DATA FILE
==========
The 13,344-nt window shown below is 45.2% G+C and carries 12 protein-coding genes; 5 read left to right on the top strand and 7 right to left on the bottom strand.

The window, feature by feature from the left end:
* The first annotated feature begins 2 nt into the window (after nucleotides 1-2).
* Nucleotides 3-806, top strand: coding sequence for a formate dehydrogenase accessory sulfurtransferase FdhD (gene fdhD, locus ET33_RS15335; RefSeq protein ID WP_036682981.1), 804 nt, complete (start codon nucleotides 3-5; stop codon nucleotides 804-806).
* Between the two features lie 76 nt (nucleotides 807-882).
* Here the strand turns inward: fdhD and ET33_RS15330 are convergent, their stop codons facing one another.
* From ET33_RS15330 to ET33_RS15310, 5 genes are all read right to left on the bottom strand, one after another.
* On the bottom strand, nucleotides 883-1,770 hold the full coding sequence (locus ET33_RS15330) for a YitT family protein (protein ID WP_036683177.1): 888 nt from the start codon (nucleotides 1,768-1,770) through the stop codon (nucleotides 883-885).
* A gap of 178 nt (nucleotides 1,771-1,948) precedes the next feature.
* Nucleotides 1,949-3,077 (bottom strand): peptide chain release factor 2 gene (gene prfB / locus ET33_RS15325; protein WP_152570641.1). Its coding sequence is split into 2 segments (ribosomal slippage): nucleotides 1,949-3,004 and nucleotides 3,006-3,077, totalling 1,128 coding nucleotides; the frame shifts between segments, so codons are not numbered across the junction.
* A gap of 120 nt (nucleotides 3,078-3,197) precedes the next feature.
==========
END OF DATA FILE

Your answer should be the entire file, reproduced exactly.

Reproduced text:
The 13,344-nt window shown below is 45.2% G+C and carries 12 protein-coding genes; 5 read left to right on the top strand and 7 right to left on the bottom strand.

The window, feature by feature from the left end:
* The first annotated feature begins 2 nt into the window (after nucleotides 1-2).
* Nucleotides 3-806, top strand: coding sequence for a formate dehydrogenase accessory sulfurtransferase FdhD (gene fdhD, locus ET33_RS15335; RefSeq protein ID WP_036682981.1), 804 nt, complete (start codon nucleotides 3-5; stop codon nucleotides 804-806).
* Between the two features lie 76 nt (nucleotides 807-882).
* Here the strand turns inward: fdhD and ET33_RS15330 are convergent, their stop codons facing one another.
* From ET33_RS15330 to ET33_RS15310, 5 genes are all read right to left on the bottom strand, one after another.
* On the bottom strand, nucleotides 883-1,770 hold the full coding sequence (locus ET33_RS15330) for a YitT family protein (protein ID WP_036683177.1): 888 nt from the start codon (nucleotides 1,768-1,770) through the stop codon (nucleotides 883-885).
* A gap of 178 nt (nucleotides 1,771-1,948) precedes the next feature.
* Nucleotides 1,949-3,077 (bottom strand): peptide chain release factor 2 gene (gene prfB / locus ET33_RS15325; protein WP_152570641.1). Its coding sequence is split into 2 segments (ribosomal slippage): nucleotides 1,949-3,004 and nucleotides 3,006-3,077, totalling 1,128 coding nucleotides; the frame shifts between segments, so codons are not numbered across the junction.
* A gap of 120 nt (nucleotides 3,078-3,197) precedes the next feature.